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Sequester Cuts Free Some Immigration Detainees

Reaction is coming in after the Obama administration's unusual move releasing immigration detainees due to budget cuts. An Arizona sheriff is blasting the sequestration gridlock for undermining the safety of local communities. Immigrant rights groups, however, say it shouldn't take a budget crisis to do what they think is right.
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At 85, 'Old-School' Politician Shows No Signs Of Quitting

Elected in 1956, Wisconsin state Sen. Fred Risser is the longest-serving state lawmaker in the country. He may not use Facebook, Twitter or email, but he's gotten a lot done over the years. Considered an "institution within an institution" by some, he was just re-elected for another four years.
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Supreme Court Weighs Future Of Voting Rights Act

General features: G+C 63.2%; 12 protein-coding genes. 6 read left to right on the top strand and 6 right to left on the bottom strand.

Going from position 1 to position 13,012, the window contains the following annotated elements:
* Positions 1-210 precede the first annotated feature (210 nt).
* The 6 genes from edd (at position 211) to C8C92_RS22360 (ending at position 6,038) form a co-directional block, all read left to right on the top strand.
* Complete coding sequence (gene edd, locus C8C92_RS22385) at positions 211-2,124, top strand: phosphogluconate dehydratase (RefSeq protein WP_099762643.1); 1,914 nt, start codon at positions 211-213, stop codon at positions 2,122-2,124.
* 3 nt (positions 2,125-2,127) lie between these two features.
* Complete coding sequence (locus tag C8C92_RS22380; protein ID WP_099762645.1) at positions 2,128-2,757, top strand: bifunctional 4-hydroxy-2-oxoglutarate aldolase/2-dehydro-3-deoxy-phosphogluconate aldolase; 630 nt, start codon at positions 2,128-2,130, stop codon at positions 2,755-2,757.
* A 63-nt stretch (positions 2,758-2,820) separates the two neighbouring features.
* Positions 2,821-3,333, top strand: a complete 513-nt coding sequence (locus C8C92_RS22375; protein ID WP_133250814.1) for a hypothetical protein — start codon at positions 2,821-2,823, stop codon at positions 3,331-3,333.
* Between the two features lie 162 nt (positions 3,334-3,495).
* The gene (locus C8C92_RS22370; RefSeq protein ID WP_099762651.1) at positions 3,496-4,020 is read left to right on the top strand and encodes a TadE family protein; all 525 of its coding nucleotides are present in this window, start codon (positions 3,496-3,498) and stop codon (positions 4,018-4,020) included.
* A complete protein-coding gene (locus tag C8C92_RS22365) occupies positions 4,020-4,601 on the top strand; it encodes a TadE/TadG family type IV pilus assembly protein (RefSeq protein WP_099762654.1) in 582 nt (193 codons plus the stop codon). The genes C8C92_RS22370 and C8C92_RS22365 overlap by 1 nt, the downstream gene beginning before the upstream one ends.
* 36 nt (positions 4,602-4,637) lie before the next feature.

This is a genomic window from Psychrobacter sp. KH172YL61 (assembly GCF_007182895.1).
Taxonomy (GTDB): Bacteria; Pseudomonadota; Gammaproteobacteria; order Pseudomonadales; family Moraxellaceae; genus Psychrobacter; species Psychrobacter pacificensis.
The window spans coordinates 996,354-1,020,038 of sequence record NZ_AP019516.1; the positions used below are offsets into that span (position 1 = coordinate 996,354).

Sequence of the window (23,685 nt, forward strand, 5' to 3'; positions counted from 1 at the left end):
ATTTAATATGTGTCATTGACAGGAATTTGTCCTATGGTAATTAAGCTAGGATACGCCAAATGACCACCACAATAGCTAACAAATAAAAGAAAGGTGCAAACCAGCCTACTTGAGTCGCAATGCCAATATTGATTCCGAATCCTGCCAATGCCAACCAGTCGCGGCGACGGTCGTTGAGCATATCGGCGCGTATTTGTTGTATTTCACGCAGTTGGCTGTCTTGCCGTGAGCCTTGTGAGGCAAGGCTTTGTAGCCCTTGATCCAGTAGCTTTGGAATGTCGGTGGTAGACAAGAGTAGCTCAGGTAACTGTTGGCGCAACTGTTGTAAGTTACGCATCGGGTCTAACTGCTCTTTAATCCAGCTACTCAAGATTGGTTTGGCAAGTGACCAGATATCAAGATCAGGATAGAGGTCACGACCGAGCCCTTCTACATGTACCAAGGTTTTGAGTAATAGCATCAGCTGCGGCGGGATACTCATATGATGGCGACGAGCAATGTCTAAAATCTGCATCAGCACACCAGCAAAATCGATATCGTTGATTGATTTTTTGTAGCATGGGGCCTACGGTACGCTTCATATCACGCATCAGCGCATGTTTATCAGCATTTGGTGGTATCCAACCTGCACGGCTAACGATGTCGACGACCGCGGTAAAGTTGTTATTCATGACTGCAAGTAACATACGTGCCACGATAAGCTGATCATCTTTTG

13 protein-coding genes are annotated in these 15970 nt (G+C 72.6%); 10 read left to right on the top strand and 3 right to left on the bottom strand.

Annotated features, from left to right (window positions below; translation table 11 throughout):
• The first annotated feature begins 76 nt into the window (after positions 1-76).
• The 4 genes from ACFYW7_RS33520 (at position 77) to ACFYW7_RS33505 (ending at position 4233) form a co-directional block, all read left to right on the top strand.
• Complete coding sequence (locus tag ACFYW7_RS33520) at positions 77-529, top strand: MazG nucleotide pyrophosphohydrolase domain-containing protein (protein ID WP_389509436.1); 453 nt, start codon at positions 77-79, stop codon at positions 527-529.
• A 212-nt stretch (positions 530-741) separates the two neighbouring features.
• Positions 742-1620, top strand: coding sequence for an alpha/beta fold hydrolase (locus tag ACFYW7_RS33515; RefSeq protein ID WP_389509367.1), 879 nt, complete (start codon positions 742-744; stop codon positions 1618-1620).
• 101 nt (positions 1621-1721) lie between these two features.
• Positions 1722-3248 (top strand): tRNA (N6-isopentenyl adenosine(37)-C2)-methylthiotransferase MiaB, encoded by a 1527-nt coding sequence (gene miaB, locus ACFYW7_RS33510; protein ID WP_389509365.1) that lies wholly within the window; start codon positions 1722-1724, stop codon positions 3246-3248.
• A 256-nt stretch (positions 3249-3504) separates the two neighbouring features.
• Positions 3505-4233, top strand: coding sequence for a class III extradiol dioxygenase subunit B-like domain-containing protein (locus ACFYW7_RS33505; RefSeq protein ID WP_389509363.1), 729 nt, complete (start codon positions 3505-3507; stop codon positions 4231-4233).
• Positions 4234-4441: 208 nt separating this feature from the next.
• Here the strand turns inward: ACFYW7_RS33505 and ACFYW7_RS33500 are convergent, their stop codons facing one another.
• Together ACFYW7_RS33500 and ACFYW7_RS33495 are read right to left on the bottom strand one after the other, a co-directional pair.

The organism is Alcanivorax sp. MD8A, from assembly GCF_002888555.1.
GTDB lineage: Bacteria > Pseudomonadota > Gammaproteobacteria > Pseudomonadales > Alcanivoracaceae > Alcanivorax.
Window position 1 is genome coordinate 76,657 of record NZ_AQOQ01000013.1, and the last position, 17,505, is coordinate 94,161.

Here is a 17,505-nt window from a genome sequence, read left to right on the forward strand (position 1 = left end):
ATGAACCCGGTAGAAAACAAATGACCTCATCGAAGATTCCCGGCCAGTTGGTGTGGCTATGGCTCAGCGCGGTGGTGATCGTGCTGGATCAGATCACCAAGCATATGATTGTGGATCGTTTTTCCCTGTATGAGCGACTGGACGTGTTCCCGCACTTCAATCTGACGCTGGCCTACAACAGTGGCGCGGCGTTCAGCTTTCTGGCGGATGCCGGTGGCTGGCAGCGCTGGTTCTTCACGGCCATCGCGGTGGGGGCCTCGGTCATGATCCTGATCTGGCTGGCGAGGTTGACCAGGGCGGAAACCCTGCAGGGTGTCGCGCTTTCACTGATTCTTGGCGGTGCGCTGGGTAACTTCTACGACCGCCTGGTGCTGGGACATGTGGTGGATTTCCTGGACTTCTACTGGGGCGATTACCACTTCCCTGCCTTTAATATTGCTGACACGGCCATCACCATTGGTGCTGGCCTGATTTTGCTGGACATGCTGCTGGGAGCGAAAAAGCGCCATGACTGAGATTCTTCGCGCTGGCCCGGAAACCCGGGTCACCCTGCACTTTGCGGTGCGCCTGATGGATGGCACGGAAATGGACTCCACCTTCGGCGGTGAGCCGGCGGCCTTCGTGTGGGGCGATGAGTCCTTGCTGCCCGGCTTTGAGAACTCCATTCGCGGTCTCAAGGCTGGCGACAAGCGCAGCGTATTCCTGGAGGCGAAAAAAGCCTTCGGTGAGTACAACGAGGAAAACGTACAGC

The provision at issue in Wednesday's case before the court applies to parts of the U.S. where discriminatory voting practices were once rampant. The formula that covers those areas hasn't changed since 1975. The crux of the case: whether times have changed so much that Congress violated the Constitution when it reauthorized the law in 2006.
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Advocates Warn Sequester Could Mean Big Cuts For The Low-Income

Those who serve low- and middle-income people warn that cuts required by the looming sequester will hurt programs that many Americans rely on, like meals for seniors, heating assistance and nutritional aid for expectant mothers. But supporters of the sequester say those fears are overblown.
NPR

Has The U.S. Outgrown The Voting Rights Act?

The Supreme Court is reviewing a key section of the Voting Rights Act of 1965, originally designed to wring institutionalized discrimination from voting in the Old South. It follows an election season when the act was used to forestall proposed changes in several states.
NPR

Most Republicans Who Signed Support For Same-Sex Marriage Aren't In Office

A large group of prominent Republicans signed on to an amicus brief that argues in favor of a constitutional right to marry for gay Americans. Only two of the politicians, however, are likely to face voters again. While the public at large has moved rapidly on the issue and now favors gay marriage, Republican voters do not.

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